My friend and I are laughing about Hrithik Roshan’s most recent film, “Bollywood,” she declares, “the stories always portrays forbidden love. It talks about loving who you choose, but actually people in Nepal are still pretty traditional.” Before this moment it hadn’t occurred to me that my friend’s experience with love might be different than my own. Her family is from Nepal; she lives in the intertwined space of her family’s ideals and her own romantic hopes. She knows, all too well, how Bollywood can portray idealistic versions of romantic love that resist traditions of arranged marriage.
India’s film industry is one of the largest film industries in the world. Many of its films portray a clash between love marriages and arranged marriages. They have a similar theme where the parents, particularly the father, are unwilling to budge on their views of marriage. Their views are seen as rooted in tradition. These contradictions in ideas of romantic love often villanize the parents, as they become a pivotal obstacle in the plot. Eventually, the solution is found when the parents have a change of heart, accept the once unacceptable spouse into the family, and the family is reunited. Messages of the importance of family and a movement away from “traditional” viewpoints are salient in these plotlines. In Nepal, Bollywood films are very prominent and some of the most popular forms of entertainment.
In her ethnography, Invitations to Love: Literacy, Love Letters, and Social Change in Nepal,Laura Ahearn looks at love letters written in Junigau. Ahearn argues that literacy can give agency to women who are in an undesirable engagement that has been arranged by their family. Though this agency often fails to break off the engagement, it is used to express resistance to established structures of love while ultimately agreeing to comply with those same structures. In their discourse on love, Bollywood films show a similar resistance to arranged marriage that the love letters showed in Junigau. From a poststructuralist standpoint, Bollywood’s portrayal of romantic love is a resistance to ideas of arranged marriage. Simultaneously, Bollywood films thematically stress the importance of honoring the wishes of one’s family. They demonstrate two types of hierarchies people in Nepal contend with. Bollywood’s ethnocentric condemnation of traditional marriage practices is an example of external forces and global hierarchies trying to change traditional marriage practices in Nepal. Current power structures inside of Nepal stress the importance of family. Even though Bollywood characters resist traditional norms, subordination in the romantic choices of the individual is inevitable. These power structures are not easily maneuvered. They show hegemony within traditional practices of love under hierarchies that allocate more power to the family and while simultaneously feeding into global hierarchies in the ideologies of love.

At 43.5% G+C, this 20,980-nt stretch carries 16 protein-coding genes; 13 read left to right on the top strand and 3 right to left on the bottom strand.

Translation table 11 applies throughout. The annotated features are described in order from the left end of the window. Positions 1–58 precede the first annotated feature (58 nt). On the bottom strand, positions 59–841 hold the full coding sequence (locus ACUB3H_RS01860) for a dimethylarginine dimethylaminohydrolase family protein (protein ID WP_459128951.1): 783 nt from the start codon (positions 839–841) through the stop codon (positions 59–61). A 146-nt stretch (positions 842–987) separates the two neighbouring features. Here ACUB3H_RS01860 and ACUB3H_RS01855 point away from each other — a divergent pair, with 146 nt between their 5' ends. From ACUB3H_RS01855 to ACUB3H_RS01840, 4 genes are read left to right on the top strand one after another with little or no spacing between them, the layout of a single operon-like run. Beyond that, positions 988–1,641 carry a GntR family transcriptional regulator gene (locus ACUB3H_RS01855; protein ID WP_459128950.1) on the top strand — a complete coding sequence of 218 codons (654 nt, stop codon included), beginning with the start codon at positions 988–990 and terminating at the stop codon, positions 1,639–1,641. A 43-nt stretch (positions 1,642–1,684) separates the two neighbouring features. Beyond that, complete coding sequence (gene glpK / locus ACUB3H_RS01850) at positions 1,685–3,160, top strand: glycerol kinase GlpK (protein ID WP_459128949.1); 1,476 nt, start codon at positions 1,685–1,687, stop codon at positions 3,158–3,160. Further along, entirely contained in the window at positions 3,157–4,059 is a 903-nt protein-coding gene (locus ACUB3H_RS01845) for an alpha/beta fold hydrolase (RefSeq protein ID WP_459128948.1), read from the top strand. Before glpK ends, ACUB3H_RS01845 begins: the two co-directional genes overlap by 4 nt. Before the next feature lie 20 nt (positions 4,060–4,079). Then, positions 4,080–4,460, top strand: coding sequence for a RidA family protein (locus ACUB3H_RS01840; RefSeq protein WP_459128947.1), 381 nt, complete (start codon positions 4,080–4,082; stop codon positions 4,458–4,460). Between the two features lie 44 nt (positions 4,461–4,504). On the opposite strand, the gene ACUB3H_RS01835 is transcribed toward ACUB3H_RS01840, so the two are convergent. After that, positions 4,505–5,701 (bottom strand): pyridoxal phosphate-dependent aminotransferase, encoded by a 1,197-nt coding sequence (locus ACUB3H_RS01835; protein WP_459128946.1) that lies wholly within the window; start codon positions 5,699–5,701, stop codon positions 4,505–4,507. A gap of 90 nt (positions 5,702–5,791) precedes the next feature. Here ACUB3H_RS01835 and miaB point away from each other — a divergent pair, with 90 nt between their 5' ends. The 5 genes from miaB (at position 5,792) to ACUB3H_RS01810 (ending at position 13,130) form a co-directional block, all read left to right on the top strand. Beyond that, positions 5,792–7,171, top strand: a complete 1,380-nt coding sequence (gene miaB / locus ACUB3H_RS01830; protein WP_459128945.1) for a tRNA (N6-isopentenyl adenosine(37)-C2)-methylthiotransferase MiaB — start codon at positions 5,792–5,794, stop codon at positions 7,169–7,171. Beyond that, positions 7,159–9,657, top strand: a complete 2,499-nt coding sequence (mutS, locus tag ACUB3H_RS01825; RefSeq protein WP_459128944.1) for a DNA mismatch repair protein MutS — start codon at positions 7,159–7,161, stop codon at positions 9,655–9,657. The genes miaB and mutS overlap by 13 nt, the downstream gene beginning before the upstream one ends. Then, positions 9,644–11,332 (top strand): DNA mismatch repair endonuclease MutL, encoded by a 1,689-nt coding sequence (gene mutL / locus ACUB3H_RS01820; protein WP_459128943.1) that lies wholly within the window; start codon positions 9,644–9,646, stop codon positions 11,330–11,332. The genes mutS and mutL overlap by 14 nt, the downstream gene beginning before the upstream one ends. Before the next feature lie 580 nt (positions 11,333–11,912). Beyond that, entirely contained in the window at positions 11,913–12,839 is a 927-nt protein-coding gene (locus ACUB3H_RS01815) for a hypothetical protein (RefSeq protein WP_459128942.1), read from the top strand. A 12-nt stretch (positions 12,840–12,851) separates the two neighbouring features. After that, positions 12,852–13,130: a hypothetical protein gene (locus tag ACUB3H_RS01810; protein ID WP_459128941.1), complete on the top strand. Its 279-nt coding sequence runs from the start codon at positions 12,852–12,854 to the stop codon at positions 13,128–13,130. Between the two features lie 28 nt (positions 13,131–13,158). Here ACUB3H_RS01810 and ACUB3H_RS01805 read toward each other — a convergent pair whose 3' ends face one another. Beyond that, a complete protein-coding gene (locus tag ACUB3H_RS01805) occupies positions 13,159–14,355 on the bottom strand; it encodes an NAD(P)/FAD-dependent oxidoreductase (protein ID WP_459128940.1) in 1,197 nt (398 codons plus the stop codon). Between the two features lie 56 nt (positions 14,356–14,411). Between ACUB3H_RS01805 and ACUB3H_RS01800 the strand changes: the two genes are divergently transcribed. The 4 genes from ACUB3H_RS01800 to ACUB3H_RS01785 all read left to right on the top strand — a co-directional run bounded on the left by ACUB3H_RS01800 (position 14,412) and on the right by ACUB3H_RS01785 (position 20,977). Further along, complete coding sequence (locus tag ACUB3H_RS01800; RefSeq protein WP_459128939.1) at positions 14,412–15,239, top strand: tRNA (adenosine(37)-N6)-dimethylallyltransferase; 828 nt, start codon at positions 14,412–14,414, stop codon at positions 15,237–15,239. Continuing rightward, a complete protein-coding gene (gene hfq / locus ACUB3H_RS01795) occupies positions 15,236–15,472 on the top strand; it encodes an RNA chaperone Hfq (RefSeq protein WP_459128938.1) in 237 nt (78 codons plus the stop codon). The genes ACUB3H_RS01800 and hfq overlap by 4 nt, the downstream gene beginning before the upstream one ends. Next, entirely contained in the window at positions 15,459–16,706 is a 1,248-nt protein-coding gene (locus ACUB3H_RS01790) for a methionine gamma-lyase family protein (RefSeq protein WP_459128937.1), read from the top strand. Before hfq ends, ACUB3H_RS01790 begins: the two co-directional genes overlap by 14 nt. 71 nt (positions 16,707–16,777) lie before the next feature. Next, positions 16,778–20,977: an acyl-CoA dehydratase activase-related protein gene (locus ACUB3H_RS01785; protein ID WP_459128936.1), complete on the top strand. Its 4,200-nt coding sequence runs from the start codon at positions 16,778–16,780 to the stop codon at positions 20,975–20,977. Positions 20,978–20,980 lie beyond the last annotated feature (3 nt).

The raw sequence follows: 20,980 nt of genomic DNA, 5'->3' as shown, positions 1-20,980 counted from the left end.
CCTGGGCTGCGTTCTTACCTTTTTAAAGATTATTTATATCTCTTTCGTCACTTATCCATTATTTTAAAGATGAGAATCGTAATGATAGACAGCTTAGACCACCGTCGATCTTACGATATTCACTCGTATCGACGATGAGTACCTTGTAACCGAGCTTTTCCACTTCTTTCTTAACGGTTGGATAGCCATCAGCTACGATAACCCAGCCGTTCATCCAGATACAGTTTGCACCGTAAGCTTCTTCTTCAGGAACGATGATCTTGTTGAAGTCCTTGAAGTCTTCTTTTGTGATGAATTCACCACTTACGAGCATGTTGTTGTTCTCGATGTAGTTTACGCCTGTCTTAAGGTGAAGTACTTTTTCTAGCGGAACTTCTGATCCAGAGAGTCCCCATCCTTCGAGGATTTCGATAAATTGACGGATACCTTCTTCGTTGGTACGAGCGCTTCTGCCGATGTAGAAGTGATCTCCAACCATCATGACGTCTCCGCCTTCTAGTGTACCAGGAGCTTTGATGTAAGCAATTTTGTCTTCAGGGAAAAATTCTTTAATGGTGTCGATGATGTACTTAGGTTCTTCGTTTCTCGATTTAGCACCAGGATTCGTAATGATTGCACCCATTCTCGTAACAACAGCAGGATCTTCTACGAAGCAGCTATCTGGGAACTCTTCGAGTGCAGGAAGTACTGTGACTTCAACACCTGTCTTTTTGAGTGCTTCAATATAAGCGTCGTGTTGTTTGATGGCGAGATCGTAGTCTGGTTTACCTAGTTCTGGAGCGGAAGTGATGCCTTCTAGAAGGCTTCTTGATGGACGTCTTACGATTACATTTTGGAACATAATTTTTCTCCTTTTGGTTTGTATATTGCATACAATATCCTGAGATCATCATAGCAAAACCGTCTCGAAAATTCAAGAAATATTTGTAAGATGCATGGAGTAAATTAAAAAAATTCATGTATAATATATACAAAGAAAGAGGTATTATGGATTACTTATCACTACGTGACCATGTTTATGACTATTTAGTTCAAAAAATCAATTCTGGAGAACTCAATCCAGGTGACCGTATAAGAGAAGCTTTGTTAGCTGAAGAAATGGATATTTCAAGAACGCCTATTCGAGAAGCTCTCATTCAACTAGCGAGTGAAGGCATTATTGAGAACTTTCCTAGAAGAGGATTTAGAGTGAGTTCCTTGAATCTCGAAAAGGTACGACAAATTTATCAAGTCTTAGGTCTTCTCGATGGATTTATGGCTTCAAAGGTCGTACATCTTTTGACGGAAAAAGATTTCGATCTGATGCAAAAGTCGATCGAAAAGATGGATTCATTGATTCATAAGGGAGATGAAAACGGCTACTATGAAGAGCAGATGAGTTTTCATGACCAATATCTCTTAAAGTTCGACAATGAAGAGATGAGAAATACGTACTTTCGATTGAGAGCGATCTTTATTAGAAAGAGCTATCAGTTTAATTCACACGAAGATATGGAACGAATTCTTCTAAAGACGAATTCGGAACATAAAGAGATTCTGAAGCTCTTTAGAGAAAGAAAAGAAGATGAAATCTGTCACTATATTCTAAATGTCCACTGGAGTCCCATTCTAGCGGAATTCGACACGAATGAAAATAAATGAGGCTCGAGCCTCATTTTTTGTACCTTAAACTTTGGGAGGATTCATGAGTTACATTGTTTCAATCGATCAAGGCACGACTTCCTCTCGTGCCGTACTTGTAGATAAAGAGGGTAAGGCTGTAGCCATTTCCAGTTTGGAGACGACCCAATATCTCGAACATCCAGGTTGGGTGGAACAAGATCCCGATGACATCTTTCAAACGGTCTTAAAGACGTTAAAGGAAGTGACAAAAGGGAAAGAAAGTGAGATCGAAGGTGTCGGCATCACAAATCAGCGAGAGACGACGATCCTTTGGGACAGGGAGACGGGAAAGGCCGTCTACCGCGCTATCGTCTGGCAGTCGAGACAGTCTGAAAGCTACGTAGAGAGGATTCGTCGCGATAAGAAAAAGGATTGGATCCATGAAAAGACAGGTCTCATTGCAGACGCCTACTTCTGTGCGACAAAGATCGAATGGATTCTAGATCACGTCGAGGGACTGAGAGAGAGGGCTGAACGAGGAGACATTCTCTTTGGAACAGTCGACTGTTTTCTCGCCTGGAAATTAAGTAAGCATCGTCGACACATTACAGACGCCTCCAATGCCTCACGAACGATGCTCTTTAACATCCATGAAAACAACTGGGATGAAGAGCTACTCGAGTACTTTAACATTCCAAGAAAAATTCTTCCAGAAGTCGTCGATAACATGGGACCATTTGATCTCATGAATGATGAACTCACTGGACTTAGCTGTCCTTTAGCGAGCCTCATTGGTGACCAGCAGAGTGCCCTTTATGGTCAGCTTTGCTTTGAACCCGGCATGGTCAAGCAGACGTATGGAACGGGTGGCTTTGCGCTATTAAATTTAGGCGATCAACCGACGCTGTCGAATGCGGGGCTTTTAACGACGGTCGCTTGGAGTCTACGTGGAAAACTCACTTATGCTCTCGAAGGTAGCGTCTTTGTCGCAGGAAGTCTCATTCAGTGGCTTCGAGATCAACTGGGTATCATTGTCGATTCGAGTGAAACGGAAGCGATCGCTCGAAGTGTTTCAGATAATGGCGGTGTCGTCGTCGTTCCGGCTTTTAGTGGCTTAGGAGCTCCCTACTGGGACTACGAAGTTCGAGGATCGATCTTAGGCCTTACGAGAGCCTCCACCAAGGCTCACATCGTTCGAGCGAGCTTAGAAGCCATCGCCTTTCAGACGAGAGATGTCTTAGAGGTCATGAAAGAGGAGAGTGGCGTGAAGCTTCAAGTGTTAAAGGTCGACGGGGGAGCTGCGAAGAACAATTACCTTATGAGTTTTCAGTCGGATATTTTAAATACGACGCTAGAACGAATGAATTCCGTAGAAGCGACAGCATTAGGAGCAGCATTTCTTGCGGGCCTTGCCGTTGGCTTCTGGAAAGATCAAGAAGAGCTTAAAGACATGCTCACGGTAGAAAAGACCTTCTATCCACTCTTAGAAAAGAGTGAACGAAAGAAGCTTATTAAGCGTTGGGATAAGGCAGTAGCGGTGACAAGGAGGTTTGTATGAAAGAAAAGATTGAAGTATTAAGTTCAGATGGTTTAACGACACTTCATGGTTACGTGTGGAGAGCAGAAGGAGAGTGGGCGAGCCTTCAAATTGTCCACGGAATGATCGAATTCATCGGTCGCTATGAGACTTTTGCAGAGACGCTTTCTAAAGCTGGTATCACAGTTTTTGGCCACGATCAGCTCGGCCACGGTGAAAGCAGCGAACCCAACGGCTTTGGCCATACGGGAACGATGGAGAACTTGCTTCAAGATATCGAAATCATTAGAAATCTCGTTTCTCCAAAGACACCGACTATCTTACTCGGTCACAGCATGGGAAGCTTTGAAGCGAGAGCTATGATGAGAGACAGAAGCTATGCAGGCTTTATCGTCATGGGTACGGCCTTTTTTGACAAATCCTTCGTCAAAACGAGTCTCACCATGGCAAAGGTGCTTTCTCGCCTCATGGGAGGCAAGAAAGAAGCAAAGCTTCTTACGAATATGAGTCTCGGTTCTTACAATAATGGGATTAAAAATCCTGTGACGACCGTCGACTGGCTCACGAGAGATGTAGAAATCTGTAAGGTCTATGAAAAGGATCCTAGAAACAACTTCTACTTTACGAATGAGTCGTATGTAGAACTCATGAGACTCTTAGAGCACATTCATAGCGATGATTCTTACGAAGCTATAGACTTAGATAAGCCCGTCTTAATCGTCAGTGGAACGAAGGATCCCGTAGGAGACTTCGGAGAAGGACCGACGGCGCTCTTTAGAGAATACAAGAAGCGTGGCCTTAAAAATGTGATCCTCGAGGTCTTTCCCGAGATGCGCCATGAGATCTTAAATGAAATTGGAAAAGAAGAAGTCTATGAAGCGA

For many, the importance of family desires overrides messages of romantic love portrayed by Bollywood. A practice theorist would look at Bollywood’s discourse on love as a contradiction to the way life is really lived. Though arranged marriages are far less common in Nepal than they once were, the actual practices of finding a spouse show that the family’s desires are an important factor in marriage. Acceptance of the family, like many Bollywood movies suggest, is the ultimate form of success. While Bollywood films often stress the autonomous choices of the main character, real life practices show the dilemmas someone faces when theirs and their family’s desires contradict one another.
While many people’s practices contradict Bollywood’s critique of arranged marriages, the continued presence of the Bollywood film industry in Nepal could be an important indicator of resistance against current practices of love.